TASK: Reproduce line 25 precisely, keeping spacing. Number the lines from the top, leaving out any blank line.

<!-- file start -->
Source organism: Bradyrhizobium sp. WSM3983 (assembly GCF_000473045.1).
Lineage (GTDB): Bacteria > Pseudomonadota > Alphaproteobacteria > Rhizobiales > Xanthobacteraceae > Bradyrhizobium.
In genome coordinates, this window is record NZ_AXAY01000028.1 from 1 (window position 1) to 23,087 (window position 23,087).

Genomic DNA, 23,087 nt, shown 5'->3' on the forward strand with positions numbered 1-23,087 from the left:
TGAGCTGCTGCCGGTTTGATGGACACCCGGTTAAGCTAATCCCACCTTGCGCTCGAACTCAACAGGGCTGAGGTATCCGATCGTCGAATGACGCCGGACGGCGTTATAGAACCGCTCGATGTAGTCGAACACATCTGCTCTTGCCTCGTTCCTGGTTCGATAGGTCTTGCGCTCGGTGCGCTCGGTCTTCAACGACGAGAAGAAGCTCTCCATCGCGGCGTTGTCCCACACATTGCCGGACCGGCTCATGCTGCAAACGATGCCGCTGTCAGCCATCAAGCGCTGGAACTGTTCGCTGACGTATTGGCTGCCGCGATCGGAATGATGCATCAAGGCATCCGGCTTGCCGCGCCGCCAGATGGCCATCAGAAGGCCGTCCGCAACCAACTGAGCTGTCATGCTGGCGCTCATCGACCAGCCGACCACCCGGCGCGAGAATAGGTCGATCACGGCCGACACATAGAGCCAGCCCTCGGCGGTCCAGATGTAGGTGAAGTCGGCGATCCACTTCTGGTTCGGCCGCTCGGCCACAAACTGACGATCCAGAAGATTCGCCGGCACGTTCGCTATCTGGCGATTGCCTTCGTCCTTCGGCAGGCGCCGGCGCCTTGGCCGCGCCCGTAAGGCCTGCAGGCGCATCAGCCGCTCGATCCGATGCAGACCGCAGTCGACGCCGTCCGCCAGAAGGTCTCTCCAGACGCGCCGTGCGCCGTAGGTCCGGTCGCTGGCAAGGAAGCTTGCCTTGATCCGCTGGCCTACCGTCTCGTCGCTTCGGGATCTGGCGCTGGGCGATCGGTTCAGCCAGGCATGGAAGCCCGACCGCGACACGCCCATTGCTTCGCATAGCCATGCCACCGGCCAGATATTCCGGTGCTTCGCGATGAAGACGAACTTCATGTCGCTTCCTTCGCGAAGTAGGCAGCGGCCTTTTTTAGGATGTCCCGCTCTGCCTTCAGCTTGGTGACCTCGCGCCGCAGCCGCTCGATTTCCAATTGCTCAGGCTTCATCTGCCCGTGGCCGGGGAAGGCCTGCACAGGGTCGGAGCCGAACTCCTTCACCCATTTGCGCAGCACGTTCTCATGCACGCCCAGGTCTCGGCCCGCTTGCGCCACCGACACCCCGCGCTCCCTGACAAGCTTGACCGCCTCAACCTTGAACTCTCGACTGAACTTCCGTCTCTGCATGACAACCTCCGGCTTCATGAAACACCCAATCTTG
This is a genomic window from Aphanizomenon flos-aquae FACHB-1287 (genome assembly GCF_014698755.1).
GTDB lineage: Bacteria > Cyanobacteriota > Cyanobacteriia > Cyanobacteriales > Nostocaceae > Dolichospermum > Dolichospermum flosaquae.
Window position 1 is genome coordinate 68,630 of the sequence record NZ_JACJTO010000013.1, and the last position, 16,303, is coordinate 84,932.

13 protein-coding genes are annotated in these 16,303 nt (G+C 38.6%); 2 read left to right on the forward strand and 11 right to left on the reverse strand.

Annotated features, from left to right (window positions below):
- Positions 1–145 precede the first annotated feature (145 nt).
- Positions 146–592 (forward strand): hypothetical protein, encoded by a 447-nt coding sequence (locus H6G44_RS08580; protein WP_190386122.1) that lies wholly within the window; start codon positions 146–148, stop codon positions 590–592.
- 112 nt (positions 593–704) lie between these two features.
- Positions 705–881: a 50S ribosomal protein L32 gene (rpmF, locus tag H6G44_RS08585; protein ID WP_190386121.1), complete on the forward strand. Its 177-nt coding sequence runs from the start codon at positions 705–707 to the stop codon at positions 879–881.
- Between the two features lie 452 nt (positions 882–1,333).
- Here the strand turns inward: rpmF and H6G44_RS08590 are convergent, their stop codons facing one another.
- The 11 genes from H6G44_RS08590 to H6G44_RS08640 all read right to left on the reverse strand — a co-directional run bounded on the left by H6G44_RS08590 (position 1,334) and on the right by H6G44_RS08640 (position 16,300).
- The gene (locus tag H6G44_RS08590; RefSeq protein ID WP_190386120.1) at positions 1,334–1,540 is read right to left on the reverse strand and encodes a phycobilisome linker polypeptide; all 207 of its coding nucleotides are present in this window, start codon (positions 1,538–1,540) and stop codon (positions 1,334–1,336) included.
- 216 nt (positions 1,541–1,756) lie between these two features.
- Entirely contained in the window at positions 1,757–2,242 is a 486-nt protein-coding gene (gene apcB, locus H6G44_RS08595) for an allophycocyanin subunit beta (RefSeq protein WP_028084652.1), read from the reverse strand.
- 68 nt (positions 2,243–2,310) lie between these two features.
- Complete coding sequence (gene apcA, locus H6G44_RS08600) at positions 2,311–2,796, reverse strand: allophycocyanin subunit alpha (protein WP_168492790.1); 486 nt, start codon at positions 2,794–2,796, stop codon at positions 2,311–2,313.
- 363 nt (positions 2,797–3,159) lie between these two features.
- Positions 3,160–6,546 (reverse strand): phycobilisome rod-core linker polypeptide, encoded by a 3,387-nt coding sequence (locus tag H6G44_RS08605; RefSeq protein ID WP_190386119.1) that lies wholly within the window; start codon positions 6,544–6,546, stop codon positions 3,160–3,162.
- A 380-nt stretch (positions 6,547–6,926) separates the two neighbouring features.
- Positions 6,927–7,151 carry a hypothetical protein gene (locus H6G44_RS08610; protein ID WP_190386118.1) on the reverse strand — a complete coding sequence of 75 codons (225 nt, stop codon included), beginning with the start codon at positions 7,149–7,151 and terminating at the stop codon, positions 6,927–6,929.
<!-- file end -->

- A 380-nt stretch (positions 6,547–6,926) separates the two neighbouring features.